Abstract: This study examines the relationship between weather conditions, economic shocks and civil conflicts in Africa. While most studies rely on country-level data sets, this study exploits a panel data set of African first-order administrative units covering 1992-2010. Since sub-national gross domestic product for Africa is either unavailable or of poor quality, nighttime light data from satellites is exploited to predict economic growth at the sub-national level. In addition to IV/GMM estimation, the Lasso estimator is employed in order to generate optimal instruments for economic growth from rainfall and temperature variables. It is demonstrated that the Lasso estimator successfully addresses the challenges arising from non-linearities, heterogeneity across climate regions and weak identification. Furthermore, spatial econometric methods account for conflict spill-overs via political, geographical and ethnic ties. Estimation results provide no evidence that economic growth shocks have a significant causal impact on violence, but prices of capital-intensive commodities seem to be associated with civil conflicts.
    Keywords: Civil conflict; Africa; economic growth; nighttime lights; spatial econometrics; Lasso; many instruments;
    JEL: C23 C26 Q34 D74 C52
    Date: 2015
  4. By: Isaac Dadson (Ghana Statistical Service, Economic Statistics Division, Ghana); Ryuta Ray Kato (International University of Japan)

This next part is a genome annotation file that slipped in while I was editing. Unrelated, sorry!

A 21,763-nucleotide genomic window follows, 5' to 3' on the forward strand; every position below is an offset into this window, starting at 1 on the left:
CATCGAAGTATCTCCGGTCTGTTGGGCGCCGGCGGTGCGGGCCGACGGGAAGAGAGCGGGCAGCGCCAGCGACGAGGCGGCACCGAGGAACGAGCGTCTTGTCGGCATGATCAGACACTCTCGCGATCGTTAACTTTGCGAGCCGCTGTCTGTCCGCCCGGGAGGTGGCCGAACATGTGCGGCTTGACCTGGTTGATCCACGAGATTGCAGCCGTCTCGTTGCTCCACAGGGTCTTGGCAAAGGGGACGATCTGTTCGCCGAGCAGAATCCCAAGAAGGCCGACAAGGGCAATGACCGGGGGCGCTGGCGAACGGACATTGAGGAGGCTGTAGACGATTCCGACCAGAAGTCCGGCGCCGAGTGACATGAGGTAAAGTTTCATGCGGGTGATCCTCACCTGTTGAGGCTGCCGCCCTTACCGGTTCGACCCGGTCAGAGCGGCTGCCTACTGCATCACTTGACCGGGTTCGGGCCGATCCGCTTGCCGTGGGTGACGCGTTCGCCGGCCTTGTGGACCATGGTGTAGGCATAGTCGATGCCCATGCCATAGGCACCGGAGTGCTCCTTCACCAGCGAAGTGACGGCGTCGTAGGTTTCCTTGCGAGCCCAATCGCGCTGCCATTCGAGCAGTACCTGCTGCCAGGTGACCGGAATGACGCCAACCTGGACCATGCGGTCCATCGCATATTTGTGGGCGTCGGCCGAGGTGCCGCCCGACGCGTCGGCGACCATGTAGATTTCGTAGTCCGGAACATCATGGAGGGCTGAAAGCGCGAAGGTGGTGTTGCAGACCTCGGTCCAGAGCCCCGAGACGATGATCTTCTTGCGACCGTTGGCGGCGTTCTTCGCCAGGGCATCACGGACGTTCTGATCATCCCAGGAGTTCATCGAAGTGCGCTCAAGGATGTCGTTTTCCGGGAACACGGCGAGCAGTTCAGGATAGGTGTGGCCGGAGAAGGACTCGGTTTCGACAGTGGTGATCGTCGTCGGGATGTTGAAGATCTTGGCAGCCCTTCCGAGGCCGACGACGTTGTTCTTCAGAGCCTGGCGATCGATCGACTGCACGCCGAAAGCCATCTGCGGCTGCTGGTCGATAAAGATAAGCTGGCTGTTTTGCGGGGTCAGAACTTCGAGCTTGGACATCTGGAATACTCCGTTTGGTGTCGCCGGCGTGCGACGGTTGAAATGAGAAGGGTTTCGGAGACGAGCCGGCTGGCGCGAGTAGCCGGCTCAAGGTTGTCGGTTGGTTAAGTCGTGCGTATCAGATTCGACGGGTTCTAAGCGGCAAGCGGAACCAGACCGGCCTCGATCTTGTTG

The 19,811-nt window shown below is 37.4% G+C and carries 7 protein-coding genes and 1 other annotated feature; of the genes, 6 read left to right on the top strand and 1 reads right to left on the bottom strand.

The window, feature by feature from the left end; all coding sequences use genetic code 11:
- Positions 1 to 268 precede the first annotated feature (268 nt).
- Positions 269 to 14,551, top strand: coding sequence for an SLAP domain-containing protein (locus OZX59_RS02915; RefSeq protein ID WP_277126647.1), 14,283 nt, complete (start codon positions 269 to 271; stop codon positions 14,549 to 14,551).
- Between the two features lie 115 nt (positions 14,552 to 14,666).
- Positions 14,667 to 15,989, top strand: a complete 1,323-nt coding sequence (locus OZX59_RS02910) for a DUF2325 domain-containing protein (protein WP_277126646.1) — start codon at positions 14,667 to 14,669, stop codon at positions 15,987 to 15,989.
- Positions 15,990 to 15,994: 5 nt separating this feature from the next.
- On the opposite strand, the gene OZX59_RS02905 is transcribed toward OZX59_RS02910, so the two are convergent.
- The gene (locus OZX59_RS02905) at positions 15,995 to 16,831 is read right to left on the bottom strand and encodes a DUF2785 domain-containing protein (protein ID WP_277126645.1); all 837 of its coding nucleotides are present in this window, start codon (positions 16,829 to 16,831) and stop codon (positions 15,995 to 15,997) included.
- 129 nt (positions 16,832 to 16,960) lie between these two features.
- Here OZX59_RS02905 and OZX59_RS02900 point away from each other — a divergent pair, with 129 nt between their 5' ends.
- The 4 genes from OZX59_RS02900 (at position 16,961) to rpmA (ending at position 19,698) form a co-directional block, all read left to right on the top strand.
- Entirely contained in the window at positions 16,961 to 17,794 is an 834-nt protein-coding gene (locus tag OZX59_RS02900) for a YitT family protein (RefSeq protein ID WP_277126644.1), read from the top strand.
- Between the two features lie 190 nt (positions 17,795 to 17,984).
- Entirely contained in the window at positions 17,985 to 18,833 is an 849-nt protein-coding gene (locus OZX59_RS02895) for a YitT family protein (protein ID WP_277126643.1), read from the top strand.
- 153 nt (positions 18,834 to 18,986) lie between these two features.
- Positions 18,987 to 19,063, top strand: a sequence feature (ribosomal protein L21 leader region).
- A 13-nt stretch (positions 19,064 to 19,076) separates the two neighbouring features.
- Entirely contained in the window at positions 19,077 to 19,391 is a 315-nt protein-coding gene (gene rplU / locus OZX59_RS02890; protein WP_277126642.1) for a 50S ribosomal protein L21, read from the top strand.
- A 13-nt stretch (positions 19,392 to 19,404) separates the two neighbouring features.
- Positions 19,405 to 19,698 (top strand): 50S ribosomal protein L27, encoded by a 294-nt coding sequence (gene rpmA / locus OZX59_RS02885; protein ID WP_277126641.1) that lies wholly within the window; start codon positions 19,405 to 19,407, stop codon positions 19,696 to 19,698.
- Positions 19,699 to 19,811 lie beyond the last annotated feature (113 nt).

Abstract: This paper presents a computable general equilibrium (CGE) framework to numerically examine the impact of remittances and the brain drain on poverty reduction as well as income inequality in Ghana. The generalized framework with the latest Ghanaian input-output table of year 2005 with 59 different production sectors provides the following results: On the impact of remittances, more remittances reduce poverty, and expand the Ghanaian economy. On the impact on income inequality, it depends on who receives more remittances. If the rural (urban) households receive more remittances, then income inequality shrinks (widens). On the impact of the brain drain, it is negative to both poverty reduction and income inequality, even if the externality effect of the brain drain is taken into account. On the overall impact of both remittances and the brain drain in Ghana, income inequality becomes more severe. On the other hand, the overall impact on poverty reduction, it depends on the amount of remittances as well as the sector where the brain drain occurs. As long as the brain drain occurs in either the education or the health sector, then the positive impact of remittances outweighs the negative impact of the brain drain. However, if the brain drain occurs in the public administration sector, then more remittances are needed to offset the negative impact of more brain drain. Furthermore, if the brain drain occurs in all sectors by more than 5 percent, then even a 30 percent increase in remittances to both rural and urban households is not large enough to offset the negative impact of the brain drain, thus, eventuating in the Ghanaian economy being damaged as a whole.
    Keywords: Ghana, Remittance, Brain Drain, Poverty, Income Inequality, ComputableGeneral Equilibrium (CGE) Model, Simulation
    JEL: C68 D58 I32 O15
    Date: 2015–10
  5. By: Thomas André (Department of Economics, Ecole Polytechnique - Polytechnique - X - CNRS)